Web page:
by C.S. Lewis
Prince Caspian Theme of The Home
There's no place like home. True if you live in Kansas; true if you live in a place where the trees come to life and badgers talk. Like the golden era from "Memory and the Past," Prince Caspian is all about reclaiming the idyllic home. The Telmarines have turned Narnia into a place incompatible for the Old Narnians, and the civil war is all about undoing that process so the Old Narnians can call their home, well, home. It's the ultimate extreme home makeover—only they have to tear down and rebuild an entire kingdom.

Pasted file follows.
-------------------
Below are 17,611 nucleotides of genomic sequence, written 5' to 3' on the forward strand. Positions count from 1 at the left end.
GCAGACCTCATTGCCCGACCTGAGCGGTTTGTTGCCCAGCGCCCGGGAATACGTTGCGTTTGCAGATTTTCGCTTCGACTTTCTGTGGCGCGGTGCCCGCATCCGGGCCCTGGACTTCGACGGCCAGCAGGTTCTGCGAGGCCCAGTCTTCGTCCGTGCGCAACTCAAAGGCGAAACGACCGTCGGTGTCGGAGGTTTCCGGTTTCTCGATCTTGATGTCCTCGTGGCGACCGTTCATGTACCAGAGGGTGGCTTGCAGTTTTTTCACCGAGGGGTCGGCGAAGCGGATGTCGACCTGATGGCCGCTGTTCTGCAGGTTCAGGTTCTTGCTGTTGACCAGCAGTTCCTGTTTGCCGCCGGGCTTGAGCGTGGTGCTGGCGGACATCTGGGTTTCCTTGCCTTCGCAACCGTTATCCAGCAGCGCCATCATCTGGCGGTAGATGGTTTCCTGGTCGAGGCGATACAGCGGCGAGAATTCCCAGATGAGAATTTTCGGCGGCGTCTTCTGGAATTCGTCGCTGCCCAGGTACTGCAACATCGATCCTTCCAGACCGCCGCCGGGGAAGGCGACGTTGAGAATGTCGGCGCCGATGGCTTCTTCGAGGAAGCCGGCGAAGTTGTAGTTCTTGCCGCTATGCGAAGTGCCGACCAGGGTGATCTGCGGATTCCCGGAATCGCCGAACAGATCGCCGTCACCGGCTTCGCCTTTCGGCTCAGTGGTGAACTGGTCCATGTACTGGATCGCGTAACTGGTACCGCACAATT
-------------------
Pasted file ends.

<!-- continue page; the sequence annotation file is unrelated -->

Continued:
Questions About The Home
- Do any characters lack a home? If so, who? And how does it speak toward this theme? If not, why not?
- When Aslan invades the Telmarine territories, he attacks their buildings and schools. How does he attack the buildings, and why do you think this is important in relation to this theme?
- How does the fate of the Telmarines plays into the theme of the home? Do you agree with the novel's thoughts about home based on this ending? Why or why not?
Chew on This
After Caspian flees from Miraz's castle, his story becomes one of rediscovering and preserving his new home.
The Pevensie children can't stay in Narnia like in The Lion because it's not their home anymore.